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Widow of mall developer Disque Deane is sued by their children for fraud

Carol Deane (center), at a charity event in 2015.
Carol Deane (center), at a charity event in 2015.Bill Brett for the Boston Globe

Disque D. Deane made a fortune developing shopping malls, including South Shore Plaza and the Burlington Mall, as well as Starrett City in Brooklyn, the largest federally subsidized housing complex in the country. More than 10 years after his death, two of his adult children are fighting with their mother over money he set aside for them.

Anne and Carl Deane filed a lawsuit last week in Boston against Carol Deane, alleging she defrauded them as minors by transferring to herself tens of millions of dollars in financial interests that belonged to them. The holdings were set aside for the siblings by their father when they were small children, with their mother — Disque Deane’s third wife — serving as custodian.

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Carol Deane “engaged in breaches of fiduciary duty, fraudulent conduct, and outright theft against her own natural children . . . when they were minors and not even 10 years old,” according to the lawsuit, which was filed in Suffolk Superior Court. “Despite that Anne’s and Carl’s father . . . had made plans to, and in fact did, leave Carol very wealthy, with not less than $50,000,000, Carol decided that was not enough.”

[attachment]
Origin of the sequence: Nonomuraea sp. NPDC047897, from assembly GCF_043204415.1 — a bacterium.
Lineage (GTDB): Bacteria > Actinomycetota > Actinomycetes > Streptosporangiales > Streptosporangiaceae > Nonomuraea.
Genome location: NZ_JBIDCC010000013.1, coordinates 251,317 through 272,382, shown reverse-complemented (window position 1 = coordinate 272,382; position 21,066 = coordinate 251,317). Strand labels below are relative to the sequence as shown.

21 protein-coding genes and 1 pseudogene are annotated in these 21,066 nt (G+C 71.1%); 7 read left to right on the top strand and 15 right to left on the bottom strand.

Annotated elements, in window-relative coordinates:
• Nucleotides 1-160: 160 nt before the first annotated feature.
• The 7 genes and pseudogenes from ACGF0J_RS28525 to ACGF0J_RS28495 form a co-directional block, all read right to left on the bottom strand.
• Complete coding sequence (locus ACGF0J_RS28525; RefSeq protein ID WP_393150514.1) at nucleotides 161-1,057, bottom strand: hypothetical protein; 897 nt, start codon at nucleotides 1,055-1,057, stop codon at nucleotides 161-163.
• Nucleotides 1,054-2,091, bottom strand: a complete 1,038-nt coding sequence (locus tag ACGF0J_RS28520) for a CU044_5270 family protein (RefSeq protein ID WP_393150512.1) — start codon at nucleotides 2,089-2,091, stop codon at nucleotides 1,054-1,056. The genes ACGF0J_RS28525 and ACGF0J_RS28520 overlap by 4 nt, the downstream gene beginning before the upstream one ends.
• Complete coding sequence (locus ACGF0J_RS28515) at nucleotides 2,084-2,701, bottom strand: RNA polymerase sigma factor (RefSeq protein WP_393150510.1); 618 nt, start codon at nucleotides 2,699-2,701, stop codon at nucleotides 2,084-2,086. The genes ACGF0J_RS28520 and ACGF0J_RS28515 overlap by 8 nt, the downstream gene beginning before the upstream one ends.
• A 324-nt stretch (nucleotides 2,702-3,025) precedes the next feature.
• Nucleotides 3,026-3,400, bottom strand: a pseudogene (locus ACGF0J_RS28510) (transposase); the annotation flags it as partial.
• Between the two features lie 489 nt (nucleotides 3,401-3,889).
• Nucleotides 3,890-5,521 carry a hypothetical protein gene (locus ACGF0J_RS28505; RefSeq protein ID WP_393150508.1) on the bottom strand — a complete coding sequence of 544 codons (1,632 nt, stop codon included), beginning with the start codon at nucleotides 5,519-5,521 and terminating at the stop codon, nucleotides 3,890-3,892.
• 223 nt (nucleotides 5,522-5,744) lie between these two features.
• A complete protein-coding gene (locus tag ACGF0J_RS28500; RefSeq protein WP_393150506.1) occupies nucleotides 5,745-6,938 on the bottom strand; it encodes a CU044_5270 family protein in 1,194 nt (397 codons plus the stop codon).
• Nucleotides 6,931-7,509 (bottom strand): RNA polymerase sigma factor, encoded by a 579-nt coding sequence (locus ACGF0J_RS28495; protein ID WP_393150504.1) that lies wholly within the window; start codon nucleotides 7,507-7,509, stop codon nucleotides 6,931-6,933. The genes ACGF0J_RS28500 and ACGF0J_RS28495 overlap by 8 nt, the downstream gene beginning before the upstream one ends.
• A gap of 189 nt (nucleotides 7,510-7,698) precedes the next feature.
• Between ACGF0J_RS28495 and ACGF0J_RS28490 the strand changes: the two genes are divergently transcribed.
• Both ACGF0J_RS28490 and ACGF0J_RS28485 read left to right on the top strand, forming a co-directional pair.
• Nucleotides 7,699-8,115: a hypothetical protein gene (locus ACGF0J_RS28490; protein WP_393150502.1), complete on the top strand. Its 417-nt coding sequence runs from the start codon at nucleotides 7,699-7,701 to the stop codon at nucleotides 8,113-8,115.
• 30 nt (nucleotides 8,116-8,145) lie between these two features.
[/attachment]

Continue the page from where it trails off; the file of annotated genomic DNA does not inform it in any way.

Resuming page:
It is at least the second time that Anne, 32, and Carl, 29, have gone to court against their mother. In a 2018 lawsuit in New York, the siblings alleged that she unilaterally and improperly reduced their stake in a entity called Starrett City Preservation LLC that owned 20 percent of Starrett City. Anne runs a fashion company in London and Carl grows soybeans in Bolivia.

The move cut the siblings’ proceeds from the sale of Starrett City earlier that year by $5.9 million each, according to the lawsuit. They lost that case.

Reached by telephone, Carol Deane, 69, who has long maintained a home on Beacon Hill, declined to comment. Her attorney, Kenneth E. Warner in New York, later e-mailed a statement calling the lawsuit baseless.

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“Instead of gratitude for the tens of millions of dollars already bestowed on them by their parents, the children have repeatedly sued their mother for more. . . . They are taking advantage of their father’s passing to now continue in the courts of Massachusetts their relentless pursuit of more and more money, in the process attacking their father’s name and reputation, as well as their mother’s.”

In a statement, her children said, “We are saddened by the fact that we have been compelled to file this lawsuit against our mother Carol Deane.”

The Boston lawsuit also involves Starrett City, which was renamed Spring Creek Towers in 2002 but is still widely known by its original name. This time, Anne and Carl focus on a combination of transactions orchestrated by their mother that took place long before the massive rental complex was sold for more than $900 million — a deal that was unsuccessfully challenged by four children of Disque Deane from previous marriages.

According to the new lawsuit, those transactions, conducted from 2005 through 2009, were unlawful and effectively cut Anne’s and Carl’s combined stake in Starrett City by more than half, breaching Carol’s fiduciary duty as custodian to act in the best interests of the children.

Carol Deane also failed to adjust the ratios by which distributions were made to her and her husband, Anne, and Carl, at the expense of the siblings, the lawsuit alleges. And she caused business records, documents, and files to be shredded and destroyed by both her and, at her direction, her late sister Mary Clarke.

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In the lawsuit, the siblings said they are seeking at least $119 million in compensatory damages.